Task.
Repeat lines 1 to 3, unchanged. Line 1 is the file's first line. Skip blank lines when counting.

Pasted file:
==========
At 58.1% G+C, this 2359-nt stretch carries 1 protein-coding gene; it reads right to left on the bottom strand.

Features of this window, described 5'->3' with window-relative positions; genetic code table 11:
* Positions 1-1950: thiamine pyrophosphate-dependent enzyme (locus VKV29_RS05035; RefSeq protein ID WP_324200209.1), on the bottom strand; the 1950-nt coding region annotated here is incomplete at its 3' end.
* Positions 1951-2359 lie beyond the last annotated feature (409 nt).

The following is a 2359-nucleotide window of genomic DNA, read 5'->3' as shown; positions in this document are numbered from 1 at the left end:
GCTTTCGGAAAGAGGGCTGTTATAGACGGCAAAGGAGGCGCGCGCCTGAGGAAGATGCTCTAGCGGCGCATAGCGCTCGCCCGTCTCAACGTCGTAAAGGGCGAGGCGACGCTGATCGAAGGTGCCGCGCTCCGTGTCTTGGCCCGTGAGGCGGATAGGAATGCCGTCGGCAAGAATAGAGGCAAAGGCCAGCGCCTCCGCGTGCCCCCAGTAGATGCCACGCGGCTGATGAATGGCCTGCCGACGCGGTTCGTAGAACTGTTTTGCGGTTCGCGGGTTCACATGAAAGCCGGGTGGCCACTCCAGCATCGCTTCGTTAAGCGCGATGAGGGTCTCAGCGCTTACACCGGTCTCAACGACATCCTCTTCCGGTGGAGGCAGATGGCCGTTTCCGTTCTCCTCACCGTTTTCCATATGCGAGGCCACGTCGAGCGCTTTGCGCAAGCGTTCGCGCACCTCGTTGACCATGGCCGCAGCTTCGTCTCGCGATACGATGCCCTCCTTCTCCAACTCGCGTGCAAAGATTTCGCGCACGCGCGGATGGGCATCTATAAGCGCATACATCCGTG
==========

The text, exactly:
At 58.1% G+C, this 2359-nt stretch carries 1 protein-coding gene; it reads right to left on the bottom strand.

Features of this window, described 5'->3' with window-relative positions; genetic code table 11:
* Positions 1-1950: thiamine pyrophosphate-dependent enzyme (locus VKV29_RS05035; RefSeq protein ID WP_324200209.1), on the bottom strand; the 1950-nt coding region annotated here is incomplete at its 3' end.